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"I believe that to meet the challenges of our times, human beings will have to develop a greater sense of universal responsibility. It is the foundation for world peace."

WMS participants urged to question China on freedom of press in Tibet

October 13, 2009

October 9, 2009

Dharamsala, October 9 -- As journalists from
various countries gathered in Beijing yesterday
for a three-day World Media Summit the
Association of Tibetan Journalists (ATJ)based
here appealed the participants of the summit to
be "mindful of the lies and propaganda of the Chinese Communist Party."

The group, comprised of reporters and editors of
various Tibetan news media, urged the
participants to raise the issue of media
censorship and violation of freedom of speech and
expression in China and Tibet at the summit
organised by the state run Xinhua news agency.

In its statement issued yesterday, the ATJ said
the summit is a guise to "influence the
international media opinion on China, which has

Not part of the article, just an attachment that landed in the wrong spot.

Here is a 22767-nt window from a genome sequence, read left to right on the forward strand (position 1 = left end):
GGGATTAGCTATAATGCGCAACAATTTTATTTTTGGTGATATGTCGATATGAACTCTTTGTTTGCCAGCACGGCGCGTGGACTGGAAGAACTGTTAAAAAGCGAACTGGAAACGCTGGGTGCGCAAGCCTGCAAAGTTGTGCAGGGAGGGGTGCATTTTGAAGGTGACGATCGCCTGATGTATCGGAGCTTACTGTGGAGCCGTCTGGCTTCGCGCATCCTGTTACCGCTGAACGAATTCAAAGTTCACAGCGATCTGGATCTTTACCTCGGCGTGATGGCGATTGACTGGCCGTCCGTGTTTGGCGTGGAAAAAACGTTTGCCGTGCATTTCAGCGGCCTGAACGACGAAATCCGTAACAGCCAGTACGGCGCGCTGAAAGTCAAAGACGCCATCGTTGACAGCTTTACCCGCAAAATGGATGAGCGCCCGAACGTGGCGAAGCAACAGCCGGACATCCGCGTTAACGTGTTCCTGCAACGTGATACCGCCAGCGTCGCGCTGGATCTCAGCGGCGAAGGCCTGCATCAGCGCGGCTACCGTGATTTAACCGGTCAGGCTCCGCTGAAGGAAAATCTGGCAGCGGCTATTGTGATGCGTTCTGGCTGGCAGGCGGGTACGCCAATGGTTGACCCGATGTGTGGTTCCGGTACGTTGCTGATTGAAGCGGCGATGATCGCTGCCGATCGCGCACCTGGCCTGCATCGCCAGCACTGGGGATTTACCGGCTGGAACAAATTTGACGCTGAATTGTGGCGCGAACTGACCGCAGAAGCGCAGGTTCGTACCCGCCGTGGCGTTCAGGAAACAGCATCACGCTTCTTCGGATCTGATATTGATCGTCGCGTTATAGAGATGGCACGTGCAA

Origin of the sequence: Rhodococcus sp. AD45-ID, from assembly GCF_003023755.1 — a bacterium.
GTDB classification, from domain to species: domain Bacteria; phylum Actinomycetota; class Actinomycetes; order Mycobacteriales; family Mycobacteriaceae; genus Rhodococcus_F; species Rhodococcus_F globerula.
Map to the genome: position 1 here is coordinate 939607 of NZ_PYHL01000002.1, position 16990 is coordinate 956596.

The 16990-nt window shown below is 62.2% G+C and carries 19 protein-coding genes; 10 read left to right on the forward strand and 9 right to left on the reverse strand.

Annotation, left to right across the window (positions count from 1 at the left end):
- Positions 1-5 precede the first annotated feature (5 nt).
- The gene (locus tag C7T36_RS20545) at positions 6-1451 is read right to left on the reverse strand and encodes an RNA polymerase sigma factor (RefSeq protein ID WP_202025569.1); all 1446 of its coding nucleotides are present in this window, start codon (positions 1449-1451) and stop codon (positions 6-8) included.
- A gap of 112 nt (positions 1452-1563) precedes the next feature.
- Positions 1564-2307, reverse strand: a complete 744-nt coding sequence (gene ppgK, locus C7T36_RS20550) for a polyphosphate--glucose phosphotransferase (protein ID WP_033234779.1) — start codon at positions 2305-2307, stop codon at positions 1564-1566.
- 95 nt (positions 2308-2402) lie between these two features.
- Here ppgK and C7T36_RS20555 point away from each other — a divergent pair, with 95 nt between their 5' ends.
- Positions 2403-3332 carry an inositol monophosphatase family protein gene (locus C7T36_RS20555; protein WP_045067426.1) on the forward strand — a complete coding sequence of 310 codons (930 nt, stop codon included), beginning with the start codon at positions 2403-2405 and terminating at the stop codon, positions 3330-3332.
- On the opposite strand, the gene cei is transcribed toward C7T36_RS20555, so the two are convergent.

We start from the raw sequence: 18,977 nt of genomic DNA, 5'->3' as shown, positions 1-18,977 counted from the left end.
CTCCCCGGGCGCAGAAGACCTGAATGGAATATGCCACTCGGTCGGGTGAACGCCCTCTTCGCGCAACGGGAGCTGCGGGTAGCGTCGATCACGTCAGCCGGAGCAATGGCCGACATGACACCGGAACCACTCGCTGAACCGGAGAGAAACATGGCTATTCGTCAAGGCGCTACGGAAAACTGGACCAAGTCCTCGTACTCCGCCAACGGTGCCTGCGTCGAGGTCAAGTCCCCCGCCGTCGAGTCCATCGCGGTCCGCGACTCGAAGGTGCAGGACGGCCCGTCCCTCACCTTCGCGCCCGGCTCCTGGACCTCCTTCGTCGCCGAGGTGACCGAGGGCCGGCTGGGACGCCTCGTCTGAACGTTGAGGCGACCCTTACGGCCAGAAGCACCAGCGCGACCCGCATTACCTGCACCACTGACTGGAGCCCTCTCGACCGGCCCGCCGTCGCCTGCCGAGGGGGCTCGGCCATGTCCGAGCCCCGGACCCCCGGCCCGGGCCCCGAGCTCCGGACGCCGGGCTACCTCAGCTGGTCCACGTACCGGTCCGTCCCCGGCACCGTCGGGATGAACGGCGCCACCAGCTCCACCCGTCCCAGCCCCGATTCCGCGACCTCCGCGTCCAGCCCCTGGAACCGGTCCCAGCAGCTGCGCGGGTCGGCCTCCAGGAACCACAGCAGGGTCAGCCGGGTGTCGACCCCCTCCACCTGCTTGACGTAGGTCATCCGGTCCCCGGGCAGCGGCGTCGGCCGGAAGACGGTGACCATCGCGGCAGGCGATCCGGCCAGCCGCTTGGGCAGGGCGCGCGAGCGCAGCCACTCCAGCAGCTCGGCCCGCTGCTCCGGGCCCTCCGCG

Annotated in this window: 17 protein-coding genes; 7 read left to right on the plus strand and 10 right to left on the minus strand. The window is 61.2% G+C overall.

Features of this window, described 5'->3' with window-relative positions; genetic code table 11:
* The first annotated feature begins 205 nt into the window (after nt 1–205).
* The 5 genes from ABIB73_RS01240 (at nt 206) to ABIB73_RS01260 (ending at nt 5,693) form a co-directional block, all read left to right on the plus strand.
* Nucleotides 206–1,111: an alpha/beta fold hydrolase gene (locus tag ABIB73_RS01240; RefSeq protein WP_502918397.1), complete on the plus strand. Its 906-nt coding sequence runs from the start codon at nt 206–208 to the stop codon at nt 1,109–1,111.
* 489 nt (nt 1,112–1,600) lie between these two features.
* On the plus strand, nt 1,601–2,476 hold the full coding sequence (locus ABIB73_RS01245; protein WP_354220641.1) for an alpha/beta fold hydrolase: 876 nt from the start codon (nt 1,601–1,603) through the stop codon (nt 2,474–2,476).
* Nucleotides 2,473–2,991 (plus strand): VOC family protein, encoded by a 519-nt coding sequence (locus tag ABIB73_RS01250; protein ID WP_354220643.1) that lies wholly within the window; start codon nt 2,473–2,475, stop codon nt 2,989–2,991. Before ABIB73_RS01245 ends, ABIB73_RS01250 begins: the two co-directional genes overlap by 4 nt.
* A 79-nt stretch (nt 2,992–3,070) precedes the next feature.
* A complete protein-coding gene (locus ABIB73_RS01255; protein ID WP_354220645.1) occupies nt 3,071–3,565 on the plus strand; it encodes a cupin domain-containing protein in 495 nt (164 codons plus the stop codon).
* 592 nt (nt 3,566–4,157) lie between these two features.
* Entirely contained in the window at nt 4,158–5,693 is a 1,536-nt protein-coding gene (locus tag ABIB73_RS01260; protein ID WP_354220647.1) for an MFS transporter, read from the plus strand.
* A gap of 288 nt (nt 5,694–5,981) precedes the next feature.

always undermined the freedom of expression by
crushing the voices that came in its way to
authoritarianism and rule of tyranny."

Tashi Wangchuk, President of ATJ, reiterated his
hope that the Tibetan journalists in exile should
be allowed to visit Tibet for an independent
investigation of the situation there. "If China
is true to its words and claims of stability and
prosperity in Tibet, it should let us visit Tibet
and witness the situation in Tibet for ourselves."

The association made references to Passang Norbu,
a 19 year old Tibetan youth arrested on August 12
this year for watching prohibited Internet
contents and Paljor Norbu, 81 year old Tibetan
sentenced in October last year to seven years in
prison for allegedly printing the banned Tibetan
national flag at his printing press.

"The true face of China’s tolerance to freedom of
expression was flashed across television screens
last year when monks of Lhasa’s Jokhang openly
spoke against the Chinese government and
expressed their loyalty to the exile Tibetan
leader the Dalai Lama before a visiting group of
international journalists in a state monitored tour," the statement said.

The Chinese government, ATJ says, impose strict
restrictions on internet, telephone and cellular
networks making it difficult to verify reports of
arrests and torture. "This is exactly the reason
why there is a considerable time-lapse in the
information we receive and the actual time of the incident.
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